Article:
In a decision handed down on 25 October, a Casablanca appeal court not only added three years to Bouachrine’s prison sentence but also fined him a massive 255,000 euros.
Arrested in February 2018 and convicted in November 2018 of human trafficking, abuse of power for sexual purposes, rape and attempted rape, Bouachrine has always denied the charges and insisted that he was the victim of a “political trial.”
“This judicial persecution of Taoufik Bouachrine is incomprehensible,” said Souhaieb Khayati, the head of RSF’s North Africa bureau. “We call on Morocco’s justice system to overturn this journalist’s conviction and free him at once.”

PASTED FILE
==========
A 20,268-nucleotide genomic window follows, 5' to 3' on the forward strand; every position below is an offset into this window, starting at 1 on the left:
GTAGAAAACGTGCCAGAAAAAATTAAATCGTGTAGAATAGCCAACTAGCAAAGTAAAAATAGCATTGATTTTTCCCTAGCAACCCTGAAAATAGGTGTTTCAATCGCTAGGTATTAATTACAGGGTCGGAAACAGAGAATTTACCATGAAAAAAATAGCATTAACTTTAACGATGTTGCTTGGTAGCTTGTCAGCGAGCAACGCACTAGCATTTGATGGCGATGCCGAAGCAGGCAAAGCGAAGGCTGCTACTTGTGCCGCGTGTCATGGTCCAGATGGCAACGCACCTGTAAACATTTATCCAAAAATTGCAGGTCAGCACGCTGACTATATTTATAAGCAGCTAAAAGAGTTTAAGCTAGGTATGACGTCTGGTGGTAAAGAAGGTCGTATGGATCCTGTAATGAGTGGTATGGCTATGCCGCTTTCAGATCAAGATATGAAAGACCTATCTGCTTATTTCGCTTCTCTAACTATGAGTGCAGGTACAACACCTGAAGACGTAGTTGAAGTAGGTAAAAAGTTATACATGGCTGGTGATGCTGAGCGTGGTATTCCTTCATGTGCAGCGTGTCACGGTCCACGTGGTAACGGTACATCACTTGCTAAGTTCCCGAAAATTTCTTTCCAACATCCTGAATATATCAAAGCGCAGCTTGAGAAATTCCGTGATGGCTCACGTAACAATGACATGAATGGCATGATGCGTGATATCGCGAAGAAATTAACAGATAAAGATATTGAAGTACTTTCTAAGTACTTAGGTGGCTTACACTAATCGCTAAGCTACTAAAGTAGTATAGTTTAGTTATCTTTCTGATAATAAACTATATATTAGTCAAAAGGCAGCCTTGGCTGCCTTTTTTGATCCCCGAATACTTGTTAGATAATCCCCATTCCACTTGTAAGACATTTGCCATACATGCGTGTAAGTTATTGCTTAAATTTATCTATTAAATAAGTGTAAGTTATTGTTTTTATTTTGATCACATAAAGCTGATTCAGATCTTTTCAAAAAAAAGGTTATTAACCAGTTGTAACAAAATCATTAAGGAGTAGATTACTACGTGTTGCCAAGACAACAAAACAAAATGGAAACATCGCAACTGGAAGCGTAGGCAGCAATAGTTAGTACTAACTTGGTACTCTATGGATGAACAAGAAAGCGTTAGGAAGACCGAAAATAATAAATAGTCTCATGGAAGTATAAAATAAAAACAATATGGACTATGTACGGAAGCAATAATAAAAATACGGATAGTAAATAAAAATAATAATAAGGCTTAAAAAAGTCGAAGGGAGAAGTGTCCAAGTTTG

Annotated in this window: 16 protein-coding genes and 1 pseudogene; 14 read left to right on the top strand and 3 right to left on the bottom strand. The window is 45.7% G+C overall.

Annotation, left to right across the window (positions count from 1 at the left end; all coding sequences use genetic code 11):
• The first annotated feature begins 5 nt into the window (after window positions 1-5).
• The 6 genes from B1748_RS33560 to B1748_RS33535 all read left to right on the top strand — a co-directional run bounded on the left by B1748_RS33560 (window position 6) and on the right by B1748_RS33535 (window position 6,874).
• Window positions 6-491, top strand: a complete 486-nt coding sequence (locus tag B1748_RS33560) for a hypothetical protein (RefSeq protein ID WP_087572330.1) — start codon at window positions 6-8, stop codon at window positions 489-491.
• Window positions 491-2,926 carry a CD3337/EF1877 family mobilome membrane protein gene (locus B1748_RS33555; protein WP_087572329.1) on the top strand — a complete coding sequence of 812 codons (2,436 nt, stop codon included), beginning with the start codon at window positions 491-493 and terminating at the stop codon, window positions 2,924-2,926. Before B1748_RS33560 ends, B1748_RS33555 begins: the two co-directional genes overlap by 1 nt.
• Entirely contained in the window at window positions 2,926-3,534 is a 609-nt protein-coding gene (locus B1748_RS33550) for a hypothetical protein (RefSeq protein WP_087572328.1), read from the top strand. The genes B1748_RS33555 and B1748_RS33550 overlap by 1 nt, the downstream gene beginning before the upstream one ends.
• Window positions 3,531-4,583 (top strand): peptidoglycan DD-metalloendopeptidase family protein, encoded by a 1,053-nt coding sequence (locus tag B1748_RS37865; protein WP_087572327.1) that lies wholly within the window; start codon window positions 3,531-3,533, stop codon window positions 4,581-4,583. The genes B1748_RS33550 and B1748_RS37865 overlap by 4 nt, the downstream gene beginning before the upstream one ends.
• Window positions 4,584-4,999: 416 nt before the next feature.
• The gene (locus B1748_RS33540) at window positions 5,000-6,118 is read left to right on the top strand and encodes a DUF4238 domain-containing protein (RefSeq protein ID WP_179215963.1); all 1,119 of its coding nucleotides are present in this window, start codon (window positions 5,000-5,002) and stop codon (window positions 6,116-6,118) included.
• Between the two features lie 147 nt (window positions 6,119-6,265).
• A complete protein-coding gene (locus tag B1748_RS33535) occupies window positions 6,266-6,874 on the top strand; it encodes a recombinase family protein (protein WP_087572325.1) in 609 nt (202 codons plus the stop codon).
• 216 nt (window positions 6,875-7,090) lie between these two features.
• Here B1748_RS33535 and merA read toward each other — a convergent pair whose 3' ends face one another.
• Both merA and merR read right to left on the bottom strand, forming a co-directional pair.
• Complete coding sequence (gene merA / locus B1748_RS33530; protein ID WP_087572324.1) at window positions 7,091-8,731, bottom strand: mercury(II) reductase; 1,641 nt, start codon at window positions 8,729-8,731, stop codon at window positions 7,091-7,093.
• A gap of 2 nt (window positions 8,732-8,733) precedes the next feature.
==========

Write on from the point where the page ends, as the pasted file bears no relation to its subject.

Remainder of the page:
In January 2019, a group of UN Human Rights Council experts described Bouachrine’s detention as “arbitrary” and said he was the victim of “judicial harassment.”
He is far from being the only journalist to be subjected to judicial persecution in Morocco. Ali Anouzla has been on trial for years, as has Maati Monjib and six other journalists and human rights activists, while jail terms and fines have been imposed on journalists who covered the “Hirak” protests in northern Morocco’s Rif region. They include Hamid el Mahdaoui and Rabii el Ablak, who has been on hunger strike for more than 50 days in protest against his politically-motivated conviction.
Morocco is ranked 135th out of 180 countries in RSF’s 2019 World Press Freedom Index.